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The first new UK version of Elton John and Lee Hall’s musical – telling the story of a boy who just wants to dance, set during the 1984 miners’ strike in the North-East – bursts exuberantly onto the stage in Leicester, in the largest in-house production that Curve has ever mounted. Hall’s original film is itself now a period piece: it was released in 2000, and the musical followed in 2005. But as this production’s director Nikolai Foster notes in the programme, its relevance may feel newly sharp in the current climate, with strike action once more making headlines.
The hearty, rousing central number Solidarity is more spine-tingling than ever. That said, the show assumes a decent understanding of the miners’ situation, which perhaps can be taken less for granted today. Some explication of their struggle could add greater depth to the first half. And the reliance on the fairly cheap joke of young kids swearing like troopers feels overused, if typical of its original Brit-comedy era. But at its heart, this tale of a boy who loves ballet – despite opposition from the macho culture around him – is still a heart wringing one, achieving the perfect balance between feel-good and weepy.
The message of being true to yourself, and the suggestion that individuality and creativity are worth celebrating, will never age, plus they neatly suit both the musical form in general and John’s score in particular. The moment when Billy reads a letter from his dead mother soars perfectly into song. And Hall really knows how to turn the screws on the old tear-ducts, especially in the moving second half, when Billy’s dad – and then the whole community – get behind his dream to go to the Royal Ballet School. Solidarity may take many forms.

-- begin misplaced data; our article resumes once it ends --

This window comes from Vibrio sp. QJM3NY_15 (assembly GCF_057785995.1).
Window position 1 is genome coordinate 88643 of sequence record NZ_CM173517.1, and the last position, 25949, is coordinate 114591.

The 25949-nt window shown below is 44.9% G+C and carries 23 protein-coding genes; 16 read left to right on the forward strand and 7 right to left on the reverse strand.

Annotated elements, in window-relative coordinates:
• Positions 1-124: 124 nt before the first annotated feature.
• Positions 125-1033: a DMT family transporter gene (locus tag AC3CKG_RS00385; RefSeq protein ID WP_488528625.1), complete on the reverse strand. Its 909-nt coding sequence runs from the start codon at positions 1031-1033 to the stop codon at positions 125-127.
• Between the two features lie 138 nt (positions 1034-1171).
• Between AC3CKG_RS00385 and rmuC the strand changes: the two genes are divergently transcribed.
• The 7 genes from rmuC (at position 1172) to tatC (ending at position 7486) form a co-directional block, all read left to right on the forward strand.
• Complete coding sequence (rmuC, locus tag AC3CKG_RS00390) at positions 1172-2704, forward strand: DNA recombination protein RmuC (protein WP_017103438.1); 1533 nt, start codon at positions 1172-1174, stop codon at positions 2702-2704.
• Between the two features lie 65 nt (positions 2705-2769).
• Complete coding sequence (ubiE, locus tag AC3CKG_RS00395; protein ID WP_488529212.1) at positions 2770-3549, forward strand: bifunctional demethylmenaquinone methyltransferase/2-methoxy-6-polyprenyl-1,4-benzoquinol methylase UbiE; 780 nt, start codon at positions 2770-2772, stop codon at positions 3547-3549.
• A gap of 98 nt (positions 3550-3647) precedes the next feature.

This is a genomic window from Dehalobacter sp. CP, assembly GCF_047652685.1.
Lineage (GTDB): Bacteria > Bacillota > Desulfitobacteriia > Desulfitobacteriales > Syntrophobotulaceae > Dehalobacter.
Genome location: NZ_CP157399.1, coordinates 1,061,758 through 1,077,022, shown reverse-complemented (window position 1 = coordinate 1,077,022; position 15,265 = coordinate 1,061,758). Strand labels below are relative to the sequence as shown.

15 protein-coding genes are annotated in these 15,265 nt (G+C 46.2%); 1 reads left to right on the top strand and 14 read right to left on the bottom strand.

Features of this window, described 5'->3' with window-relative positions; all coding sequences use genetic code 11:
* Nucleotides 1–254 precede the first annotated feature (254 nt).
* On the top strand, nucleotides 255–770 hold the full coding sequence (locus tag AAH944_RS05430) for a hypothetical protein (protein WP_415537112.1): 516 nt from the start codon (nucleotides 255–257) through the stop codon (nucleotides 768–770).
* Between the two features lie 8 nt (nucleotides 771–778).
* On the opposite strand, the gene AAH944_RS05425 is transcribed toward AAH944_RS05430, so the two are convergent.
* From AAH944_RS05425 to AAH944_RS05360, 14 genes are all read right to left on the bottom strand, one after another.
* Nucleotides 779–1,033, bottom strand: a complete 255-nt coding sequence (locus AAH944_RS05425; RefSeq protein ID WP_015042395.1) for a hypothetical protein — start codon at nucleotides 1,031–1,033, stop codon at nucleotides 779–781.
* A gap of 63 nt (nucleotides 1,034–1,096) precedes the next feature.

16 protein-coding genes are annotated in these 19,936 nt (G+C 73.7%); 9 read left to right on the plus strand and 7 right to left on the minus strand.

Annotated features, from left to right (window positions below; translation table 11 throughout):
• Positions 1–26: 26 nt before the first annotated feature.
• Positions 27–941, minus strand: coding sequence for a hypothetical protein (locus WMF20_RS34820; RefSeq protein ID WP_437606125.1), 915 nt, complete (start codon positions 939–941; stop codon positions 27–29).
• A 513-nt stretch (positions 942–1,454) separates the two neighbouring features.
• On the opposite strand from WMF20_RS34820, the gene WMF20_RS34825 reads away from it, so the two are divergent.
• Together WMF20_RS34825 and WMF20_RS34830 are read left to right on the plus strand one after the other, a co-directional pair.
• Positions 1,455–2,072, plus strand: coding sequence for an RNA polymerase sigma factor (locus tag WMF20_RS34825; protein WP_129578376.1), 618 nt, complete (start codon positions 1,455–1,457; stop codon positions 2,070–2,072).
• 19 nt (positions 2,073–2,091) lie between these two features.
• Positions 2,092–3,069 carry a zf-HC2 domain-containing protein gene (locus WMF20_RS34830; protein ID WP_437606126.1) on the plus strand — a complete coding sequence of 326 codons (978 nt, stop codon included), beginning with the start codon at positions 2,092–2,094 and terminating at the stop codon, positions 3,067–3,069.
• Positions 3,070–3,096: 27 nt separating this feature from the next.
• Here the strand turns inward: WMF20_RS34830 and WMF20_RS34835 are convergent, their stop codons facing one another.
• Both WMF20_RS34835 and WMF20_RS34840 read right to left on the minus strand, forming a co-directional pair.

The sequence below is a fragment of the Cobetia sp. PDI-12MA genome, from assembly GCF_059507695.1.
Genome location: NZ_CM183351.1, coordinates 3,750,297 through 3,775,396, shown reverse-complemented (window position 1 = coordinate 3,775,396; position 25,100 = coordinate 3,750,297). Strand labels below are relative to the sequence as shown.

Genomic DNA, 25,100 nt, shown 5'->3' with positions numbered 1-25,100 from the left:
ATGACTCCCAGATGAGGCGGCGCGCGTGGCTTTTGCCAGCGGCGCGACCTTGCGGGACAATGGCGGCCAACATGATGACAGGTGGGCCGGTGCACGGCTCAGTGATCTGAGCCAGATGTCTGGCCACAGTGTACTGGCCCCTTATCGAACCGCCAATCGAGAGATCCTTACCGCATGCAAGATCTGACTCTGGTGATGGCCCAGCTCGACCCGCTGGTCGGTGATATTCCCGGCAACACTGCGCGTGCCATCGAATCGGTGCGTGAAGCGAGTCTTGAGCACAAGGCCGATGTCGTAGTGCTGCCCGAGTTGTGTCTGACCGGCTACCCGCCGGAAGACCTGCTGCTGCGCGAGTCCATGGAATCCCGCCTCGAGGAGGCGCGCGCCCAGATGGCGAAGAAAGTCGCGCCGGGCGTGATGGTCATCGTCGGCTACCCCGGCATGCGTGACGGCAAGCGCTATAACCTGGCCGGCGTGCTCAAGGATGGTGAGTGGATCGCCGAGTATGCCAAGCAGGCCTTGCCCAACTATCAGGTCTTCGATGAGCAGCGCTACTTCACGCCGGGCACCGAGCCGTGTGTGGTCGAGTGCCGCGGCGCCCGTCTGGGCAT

Joe Caffrey is well cast as Billy’s tough dad, sparking off‚ Sally Ann Triplett’s marvellous Mrs Wilkinson, the hard-bitten but big-hearted dance teacher. Four actors play Billy; on press night, Jaden Shentall-Lee gave a spirited, upbeat performance. His big set-pieces have a slightly scrappy energy that, on the large Curve stage, convey Billy’s vulnerability as much as his passion. This is necessary; one of the odd things about making a musical of Billy Elliot is that, when everyone around him sings and dances too, it potentially lessens the sense of Billy’s outsider status. This staging helps us feel his isolation. But such numbers are also simply show-stopping, John giving full rein to his most bombastic 1980s rock flourishes. The audience goes duly wild.
The design ensures that this production feels painted on the grandest canvas possible: a stripped-back approach reveals the breadth and depth of the stage, musicians visible on scaffolding at the back. Ben Cracknell deploys huge lighting rigs to lend scale and drama that is anything but kitchen sink, and Michael Taylor’s suggestive set includes moveable fencing and a three-storey mine-shaft that functions as the Elliots’ home.
Some of the most famous sequences from the original musical are remounted, and are still theatrically thrilling – as in a sequence where police officers and miners clash around a ballet lesson, or when a riot intersects with Billy’s own internal turmoil. It may have a touch less flash than the West End version, but Lucy Hind’s exhilarating choreography is performed with great energy throughout, in a production that proves that this story still very much has legs.